Egypt's Central Bank hikes interest rates to combat surging inflation

Egypt's Central Bank hikes interest rates to combat surging inflation
To combat Egypt's skyrocketing inflation, the country's central bank raised interest rates on Thursday from 13.25 percent to 16.25 percent.
2 min read
22 December, 2022
Egypt's annual urban consumer inflation rate surged to a five-year high of 18.7 percent in November [source: Getty]

Egypt's central bank raised interest rates Thursday as the country continues to battle double-digit inflation amid a sharp currency devaluation.

In a statement, the bank's monetary policy committee announced that the most basic lending rate, the overnight deposit rate, was increased from 13.25 percent to 16.25 percent.

Egypt's economy has been hit hard by the coronavirus pandemic, years of government austerity measures, and fallout from the invasion of Ukraine. Egypt is the world’s largest wheat importer, and most of its imports come from Russia and Ukraine.

Earlier this month, the International Monetary Fund approved a $3 billion support package for Egypt after a series of reforms by the country's central bank began in March, including a currency devaluation that has seen the Egyptian pound lose 36 percent of its value to the dollar since then.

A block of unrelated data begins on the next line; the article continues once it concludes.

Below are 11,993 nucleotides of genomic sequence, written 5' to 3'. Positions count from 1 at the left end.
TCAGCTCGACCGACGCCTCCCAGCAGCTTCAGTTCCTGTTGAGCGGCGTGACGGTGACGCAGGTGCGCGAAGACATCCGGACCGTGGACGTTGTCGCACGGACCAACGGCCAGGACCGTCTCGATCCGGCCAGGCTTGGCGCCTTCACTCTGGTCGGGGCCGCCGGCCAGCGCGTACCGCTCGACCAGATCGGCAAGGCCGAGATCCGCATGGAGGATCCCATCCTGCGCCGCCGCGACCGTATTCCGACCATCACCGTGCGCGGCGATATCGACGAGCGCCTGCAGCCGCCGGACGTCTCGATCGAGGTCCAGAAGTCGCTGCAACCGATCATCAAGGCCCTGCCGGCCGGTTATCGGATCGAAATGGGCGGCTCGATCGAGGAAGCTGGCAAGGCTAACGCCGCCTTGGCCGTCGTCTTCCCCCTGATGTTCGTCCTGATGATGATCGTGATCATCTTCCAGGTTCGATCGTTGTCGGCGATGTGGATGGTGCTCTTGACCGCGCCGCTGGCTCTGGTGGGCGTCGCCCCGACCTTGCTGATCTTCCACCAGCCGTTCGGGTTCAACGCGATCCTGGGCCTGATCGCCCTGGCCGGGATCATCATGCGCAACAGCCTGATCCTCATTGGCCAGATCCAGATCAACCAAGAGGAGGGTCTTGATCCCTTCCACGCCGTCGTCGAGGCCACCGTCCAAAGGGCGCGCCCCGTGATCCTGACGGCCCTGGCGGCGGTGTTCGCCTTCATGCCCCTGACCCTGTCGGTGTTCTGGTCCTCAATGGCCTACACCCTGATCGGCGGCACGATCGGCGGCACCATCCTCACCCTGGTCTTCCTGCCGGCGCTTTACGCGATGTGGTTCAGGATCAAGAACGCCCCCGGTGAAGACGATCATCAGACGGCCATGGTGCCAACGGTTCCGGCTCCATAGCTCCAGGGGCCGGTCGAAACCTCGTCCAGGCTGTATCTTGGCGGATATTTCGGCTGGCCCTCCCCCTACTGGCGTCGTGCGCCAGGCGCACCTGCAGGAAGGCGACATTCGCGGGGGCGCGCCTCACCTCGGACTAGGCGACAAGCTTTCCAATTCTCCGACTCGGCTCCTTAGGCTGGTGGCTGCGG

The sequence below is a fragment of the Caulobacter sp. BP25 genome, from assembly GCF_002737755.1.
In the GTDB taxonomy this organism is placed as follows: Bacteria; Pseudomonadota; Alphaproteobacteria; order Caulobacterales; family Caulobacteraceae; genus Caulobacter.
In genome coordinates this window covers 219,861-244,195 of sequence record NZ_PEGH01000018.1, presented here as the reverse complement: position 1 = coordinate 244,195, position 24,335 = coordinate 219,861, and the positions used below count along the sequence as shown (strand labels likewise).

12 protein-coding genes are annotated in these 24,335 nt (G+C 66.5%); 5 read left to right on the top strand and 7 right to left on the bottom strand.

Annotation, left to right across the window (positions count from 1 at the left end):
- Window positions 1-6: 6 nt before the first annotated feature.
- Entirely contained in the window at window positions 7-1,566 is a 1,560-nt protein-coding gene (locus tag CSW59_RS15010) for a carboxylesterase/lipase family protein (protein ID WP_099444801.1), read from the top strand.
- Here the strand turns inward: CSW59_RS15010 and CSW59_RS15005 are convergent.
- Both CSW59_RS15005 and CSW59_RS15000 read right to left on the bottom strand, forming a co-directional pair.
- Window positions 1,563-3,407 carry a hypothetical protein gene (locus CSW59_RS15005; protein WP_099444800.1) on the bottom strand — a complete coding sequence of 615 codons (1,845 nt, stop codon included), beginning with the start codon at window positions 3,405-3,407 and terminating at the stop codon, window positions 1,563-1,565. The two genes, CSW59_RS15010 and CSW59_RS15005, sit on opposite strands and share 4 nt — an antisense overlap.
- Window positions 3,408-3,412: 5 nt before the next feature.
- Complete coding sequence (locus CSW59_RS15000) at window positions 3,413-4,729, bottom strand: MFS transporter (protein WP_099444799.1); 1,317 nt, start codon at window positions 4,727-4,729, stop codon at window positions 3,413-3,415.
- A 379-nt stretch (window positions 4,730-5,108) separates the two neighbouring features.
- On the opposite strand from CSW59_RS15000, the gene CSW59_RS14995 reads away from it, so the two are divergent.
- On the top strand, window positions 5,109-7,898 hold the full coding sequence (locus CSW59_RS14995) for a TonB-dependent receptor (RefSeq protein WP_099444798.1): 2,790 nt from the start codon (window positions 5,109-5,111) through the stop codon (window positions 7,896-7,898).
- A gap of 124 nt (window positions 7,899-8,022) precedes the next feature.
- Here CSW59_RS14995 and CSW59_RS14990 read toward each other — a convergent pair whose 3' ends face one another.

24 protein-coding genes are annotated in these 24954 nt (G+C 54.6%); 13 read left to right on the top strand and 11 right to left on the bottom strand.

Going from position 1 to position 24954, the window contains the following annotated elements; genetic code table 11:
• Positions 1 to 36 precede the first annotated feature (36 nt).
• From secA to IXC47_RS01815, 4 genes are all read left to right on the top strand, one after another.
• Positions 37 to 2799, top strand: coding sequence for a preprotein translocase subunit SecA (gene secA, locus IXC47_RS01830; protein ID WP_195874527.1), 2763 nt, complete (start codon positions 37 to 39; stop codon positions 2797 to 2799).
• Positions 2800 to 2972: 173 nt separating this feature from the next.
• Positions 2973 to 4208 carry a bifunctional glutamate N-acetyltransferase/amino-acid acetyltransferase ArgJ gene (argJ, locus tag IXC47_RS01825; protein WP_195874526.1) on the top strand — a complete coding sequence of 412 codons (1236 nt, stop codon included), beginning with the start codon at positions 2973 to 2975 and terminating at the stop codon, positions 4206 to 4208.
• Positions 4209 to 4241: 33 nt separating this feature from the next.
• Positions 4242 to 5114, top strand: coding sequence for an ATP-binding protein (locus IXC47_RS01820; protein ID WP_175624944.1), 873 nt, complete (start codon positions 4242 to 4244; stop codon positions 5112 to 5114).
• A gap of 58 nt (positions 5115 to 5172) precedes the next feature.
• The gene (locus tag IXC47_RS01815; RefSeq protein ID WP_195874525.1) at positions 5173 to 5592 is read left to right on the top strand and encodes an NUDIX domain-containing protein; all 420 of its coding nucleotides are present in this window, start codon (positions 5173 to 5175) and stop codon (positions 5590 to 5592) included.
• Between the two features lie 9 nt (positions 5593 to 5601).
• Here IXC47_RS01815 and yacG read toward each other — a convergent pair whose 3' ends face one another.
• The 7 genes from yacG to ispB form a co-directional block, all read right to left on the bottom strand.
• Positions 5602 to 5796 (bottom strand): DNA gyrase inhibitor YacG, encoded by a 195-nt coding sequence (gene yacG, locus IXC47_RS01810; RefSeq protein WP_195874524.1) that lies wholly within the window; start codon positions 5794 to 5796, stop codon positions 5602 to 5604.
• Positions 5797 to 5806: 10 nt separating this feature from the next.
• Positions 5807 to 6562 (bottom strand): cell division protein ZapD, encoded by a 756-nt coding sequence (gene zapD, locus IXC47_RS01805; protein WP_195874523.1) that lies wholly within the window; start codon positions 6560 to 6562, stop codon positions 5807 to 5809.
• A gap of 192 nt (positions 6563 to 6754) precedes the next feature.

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The agreement allows for an additional $14 billion in possible financing for the Middle Eastern country.

For months, Egypt has been battling climbing inflation, with the annual rate rising above 18 percent in November.

The bank said Thursday's rate increase was designed “to contain inflationary pressures and to steer annual headline inflation rates towards its upcoming targeted levels.”

The increase was higher than expected by some observers.

“While the CBE (Central Bank of Egypt) was widely expected to hike rates, the scale of the move came as a surprise,” William Jackson, chief emerging markets economist at Capital Economics, wrote in an analysis published by the company.

Most Egyptians depend on the government to keep basic goods affordable through state subsidies and other similar programs, most dating back decades. Just less than a third of Egypt’s 104 million people live in poverty, according to government figures.

As part of its agreement with the IMF, Egypt has said it is increasing its social programs to help some of the country's poorest and vulnerable.